Underground asset location advice from an expert

pel624 underground asset location advice from an expert

The Institute of Public Works, Engineering Australia, has a really useful article on its website, full of advice from a veteran locator of underground assets. Ben Minutoli, a director of Geelong Cable Locations, has been in the business for almost 20 years and is on the National Utility Locating Contractors Association committee.

Despite the Dial Before You Dig (DBYD) service, he says excavators are still causing far too much damage to underground infrastructure, and he offers some reasons why along with some advice on how to reduce this damage.

He cites lack of training as one of the main problems: field crews not trained to read the plans provided by DBYD showing the location of underground infrastructure; field crews not trained in the use of location technologies such as ground penetrating radar.

And although membership of DBYD is widespread, it’s not universal, so, he says, excavators can never be certain that the information provided shows all the underground infrastructure in the area where they are about to dig.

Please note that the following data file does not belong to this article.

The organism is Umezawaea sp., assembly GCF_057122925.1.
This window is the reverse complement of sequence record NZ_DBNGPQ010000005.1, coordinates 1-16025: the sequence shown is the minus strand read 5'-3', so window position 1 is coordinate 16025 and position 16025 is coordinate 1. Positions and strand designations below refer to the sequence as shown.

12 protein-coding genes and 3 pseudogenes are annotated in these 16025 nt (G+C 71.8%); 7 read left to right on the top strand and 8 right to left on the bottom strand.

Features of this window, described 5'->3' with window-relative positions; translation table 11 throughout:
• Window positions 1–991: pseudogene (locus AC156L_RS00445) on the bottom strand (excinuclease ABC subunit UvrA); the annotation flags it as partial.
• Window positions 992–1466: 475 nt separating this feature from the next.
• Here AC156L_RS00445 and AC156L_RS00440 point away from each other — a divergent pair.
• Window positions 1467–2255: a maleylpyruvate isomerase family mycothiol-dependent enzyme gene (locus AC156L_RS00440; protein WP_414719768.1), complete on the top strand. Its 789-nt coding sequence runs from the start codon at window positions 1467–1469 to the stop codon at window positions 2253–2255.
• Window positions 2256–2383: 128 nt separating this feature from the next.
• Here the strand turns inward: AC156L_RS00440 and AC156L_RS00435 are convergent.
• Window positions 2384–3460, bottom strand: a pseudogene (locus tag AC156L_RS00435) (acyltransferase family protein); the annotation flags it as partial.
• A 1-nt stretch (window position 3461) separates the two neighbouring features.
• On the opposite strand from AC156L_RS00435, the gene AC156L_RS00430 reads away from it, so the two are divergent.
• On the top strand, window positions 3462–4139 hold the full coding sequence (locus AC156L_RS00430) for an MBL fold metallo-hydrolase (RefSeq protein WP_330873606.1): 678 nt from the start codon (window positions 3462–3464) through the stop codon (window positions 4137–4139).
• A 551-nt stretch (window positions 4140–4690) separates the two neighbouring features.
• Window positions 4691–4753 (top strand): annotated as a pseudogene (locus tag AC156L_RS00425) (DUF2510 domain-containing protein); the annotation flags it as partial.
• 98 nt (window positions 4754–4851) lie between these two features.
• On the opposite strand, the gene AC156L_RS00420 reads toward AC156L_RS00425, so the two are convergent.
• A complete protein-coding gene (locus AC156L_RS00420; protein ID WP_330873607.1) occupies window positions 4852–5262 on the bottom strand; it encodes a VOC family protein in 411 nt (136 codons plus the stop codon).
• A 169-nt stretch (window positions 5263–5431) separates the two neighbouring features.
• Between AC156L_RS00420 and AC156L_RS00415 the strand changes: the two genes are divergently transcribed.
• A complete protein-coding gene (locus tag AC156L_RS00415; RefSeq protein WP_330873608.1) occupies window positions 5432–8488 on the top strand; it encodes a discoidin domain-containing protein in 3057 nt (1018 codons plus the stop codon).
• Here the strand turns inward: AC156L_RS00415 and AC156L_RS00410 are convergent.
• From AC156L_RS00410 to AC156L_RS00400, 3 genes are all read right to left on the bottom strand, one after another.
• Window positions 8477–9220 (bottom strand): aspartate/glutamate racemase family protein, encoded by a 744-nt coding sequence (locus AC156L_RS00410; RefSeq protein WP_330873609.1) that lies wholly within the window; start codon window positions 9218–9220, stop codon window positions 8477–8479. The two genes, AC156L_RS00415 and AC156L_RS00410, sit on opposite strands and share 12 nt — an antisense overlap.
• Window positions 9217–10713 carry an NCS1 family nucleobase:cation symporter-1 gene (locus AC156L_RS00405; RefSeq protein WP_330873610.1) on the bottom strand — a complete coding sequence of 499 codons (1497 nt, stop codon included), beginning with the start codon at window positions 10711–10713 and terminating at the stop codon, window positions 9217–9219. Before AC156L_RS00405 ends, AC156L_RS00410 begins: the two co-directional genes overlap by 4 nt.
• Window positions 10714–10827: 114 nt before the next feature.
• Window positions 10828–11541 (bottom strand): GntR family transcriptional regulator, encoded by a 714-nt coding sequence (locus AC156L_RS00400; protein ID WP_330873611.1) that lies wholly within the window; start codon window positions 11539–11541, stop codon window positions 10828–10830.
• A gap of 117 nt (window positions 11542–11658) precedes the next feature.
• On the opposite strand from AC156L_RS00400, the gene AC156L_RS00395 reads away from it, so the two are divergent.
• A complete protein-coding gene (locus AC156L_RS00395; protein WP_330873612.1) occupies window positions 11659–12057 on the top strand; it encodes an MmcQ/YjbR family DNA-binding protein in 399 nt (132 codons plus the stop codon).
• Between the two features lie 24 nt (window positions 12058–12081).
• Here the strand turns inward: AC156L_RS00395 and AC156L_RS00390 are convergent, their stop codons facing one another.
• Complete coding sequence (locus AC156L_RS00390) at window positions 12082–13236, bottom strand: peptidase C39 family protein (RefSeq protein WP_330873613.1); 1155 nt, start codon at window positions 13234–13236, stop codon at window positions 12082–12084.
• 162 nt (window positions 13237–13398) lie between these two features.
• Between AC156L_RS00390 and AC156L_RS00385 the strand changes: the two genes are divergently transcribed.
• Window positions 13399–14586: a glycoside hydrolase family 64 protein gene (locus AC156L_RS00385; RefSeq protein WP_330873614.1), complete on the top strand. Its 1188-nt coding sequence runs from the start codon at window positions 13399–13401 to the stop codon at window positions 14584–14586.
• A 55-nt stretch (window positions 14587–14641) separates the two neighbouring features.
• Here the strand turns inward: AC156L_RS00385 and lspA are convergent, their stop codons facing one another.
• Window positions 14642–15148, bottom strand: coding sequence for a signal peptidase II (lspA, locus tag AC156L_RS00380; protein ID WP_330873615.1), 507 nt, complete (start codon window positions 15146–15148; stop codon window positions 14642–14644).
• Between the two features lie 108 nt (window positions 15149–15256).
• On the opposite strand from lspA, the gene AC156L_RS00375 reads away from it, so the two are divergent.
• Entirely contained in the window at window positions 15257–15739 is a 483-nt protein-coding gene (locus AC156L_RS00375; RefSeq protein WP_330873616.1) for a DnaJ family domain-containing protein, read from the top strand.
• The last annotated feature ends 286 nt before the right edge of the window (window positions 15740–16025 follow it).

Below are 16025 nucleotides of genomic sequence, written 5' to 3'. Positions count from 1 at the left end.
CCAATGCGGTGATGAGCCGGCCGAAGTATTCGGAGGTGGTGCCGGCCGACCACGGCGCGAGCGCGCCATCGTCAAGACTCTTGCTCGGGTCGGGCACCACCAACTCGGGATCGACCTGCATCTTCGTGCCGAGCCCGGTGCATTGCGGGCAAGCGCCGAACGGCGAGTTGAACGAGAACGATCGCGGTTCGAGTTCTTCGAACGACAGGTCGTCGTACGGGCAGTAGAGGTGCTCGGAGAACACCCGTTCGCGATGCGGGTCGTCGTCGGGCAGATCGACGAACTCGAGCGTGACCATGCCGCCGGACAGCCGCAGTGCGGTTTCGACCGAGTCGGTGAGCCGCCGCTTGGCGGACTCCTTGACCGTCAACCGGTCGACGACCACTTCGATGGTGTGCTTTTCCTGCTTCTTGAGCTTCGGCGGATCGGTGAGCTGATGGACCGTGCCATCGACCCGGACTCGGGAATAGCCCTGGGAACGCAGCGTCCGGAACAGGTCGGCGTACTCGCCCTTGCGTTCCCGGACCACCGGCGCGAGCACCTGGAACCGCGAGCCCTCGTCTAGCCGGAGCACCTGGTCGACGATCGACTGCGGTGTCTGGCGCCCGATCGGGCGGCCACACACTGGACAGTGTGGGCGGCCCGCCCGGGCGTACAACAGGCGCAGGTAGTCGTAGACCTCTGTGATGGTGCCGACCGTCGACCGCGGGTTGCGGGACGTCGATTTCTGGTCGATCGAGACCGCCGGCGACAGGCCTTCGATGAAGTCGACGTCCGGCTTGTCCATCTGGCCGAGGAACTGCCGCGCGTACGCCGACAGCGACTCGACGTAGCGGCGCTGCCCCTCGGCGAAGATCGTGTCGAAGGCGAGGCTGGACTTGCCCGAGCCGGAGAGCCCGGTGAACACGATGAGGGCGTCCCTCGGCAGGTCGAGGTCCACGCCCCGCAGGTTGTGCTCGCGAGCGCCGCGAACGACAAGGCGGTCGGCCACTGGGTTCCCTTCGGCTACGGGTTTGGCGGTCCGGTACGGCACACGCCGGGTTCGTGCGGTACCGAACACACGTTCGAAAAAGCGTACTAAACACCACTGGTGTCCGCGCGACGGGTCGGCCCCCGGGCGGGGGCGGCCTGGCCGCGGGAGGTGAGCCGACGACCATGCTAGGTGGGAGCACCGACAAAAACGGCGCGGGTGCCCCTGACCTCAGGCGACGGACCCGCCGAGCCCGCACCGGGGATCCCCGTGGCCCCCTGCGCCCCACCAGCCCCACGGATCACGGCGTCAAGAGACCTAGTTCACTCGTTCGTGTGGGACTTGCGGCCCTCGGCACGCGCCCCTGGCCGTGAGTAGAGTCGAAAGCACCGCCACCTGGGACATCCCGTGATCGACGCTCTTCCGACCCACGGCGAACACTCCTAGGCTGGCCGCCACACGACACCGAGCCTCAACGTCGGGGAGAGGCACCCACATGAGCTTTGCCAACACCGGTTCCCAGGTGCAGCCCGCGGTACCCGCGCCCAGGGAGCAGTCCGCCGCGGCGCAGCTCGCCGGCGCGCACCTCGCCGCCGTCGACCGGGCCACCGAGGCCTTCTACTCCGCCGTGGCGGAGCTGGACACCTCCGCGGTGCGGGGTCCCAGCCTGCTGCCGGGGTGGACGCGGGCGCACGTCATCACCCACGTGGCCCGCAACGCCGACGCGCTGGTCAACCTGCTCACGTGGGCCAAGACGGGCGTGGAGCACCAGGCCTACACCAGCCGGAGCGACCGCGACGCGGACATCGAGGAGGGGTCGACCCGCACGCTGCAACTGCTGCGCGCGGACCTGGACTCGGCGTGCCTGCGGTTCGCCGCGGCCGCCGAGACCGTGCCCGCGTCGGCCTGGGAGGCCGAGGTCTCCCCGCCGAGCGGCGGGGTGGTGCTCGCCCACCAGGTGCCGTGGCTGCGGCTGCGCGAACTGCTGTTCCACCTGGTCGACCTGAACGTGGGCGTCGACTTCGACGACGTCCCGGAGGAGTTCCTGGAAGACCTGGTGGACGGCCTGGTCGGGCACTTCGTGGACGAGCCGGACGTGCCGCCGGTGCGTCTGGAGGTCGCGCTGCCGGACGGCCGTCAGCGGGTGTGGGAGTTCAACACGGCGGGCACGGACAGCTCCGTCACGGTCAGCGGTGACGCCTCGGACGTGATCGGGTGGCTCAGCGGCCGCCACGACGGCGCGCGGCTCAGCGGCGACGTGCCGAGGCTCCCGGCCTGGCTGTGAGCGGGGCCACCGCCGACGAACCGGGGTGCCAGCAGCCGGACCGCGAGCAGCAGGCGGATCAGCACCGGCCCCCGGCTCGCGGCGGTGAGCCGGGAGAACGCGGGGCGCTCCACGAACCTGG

Furthermore, DBYD is only as good as the information provided by members, and this is not always accurate - especially where it relates to very old infrastructure. For example Telstra’s plans, he says, could be 40 or 50 years old (when the organisation was known as Telecom, and before that, an arm of the General Post Office). They were prepared for internal use only  - not for external services such as DBYD, which did not exist when they were drawn up.

However, Minutoli reserves his biggest criticism for one of the newest organisations to put infrastructure into Australian soil: The National Broadband Network company, NBN as it likes style itself these days.

He’s quoted saying: “The new plans coming out from NBN are absolutely disgraceful – they’re the worst I’ve ever seen.

There’s almost literally nothing on them, it’s a line on a map and that’s all. You can’t tell where you can hook on to it, you can’t tell if its laid by itself or with other cables, what size conduit it is in, there’s no details on it.”

There is however, some good news: the techniques for locating underground infrastructure, Minutoli says, are getting cheaper, and a certification in the use of location techniques recently introduced by DBYD will, he’ says, be a game changer enabling a contractor to call in a locator and have confidence in that contractor’s skills and ability.

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